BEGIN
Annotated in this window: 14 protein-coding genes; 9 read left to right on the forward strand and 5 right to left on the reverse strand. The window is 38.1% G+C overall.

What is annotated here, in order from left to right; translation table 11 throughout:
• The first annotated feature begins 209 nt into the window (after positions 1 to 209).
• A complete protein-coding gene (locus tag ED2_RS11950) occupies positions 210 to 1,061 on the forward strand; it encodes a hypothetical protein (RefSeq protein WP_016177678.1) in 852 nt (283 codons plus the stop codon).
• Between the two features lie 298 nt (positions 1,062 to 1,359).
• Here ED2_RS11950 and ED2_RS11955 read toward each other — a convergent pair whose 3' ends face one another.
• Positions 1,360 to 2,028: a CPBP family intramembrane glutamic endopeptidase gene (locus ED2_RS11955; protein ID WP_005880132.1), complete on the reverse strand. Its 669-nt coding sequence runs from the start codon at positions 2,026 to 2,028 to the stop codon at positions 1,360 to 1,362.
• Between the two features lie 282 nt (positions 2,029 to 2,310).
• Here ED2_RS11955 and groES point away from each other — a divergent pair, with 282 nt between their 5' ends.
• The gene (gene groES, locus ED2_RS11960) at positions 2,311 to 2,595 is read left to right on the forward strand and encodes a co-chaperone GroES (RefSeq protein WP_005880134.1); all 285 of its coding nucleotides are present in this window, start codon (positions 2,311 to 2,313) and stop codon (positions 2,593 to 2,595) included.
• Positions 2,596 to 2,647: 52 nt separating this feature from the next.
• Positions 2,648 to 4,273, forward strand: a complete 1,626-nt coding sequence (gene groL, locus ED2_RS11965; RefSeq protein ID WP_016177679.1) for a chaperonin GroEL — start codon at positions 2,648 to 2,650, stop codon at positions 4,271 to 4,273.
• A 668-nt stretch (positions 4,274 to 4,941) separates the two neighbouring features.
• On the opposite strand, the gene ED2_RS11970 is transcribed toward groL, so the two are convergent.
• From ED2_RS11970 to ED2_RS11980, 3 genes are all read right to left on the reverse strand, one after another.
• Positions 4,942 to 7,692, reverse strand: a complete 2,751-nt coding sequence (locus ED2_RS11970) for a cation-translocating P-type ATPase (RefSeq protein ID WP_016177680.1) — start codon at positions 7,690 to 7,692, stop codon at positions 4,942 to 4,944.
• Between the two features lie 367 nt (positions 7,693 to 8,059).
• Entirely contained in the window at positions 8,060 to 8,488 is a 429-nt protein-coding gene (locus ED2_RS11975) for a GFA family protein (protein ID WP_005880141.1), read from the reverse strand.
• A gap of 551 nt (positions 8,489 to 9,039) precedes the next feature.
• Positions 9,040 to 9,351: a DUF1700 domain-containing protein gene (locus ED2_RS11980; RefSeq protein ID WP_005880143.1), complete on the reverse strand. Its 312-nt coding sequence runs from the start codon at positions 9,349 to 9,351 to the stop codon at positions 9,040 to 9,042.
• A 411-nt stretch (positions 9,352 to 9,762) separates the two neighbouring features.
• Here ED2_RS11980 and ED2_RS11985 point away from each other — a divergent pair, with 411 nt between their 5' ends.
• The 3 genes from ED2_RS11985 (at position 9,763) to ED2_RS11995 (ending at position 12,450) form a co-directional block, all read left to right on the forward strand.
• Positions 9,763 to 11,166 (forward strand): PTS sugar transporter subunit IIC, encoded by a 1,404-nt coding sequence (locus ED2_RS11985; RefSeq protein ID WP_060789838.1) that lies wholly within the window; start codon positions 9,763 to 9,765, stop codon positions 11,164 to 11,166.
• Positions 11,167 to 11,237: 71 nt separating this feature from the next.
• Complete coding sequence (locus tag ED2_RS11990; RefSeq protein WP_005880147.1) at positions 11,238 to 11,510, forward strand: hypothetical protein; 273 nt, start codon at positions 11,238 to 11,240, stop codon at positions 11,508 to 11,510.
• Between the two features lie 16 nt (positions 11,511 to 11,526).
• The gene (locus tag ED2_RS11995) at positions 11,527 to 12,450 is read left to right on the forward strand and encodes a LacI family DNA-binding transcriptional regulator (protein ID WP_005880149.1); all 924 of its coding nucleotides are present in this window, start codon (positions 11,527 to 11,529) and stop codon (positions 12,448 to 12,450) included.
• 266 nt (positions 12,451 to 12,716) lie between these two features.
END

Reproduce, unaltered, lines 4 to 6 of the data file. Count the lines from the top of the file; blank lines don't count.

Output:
• A complete protein-coding gene (locus tag ED2_RS11950) occupies positions 210 to 1,061 on the forward strand; it encodes a hypothetical protein (RefSeq protein WP_016177678.1) in 852 nt (283 codons plus the stop codon).
• Between the two features lie 298 nt (positions 1,062 to 1,359).
• Here ED2_RS11950 and ED2_RS11955 read toward each other — a convergent pair whose 3' ends face one another.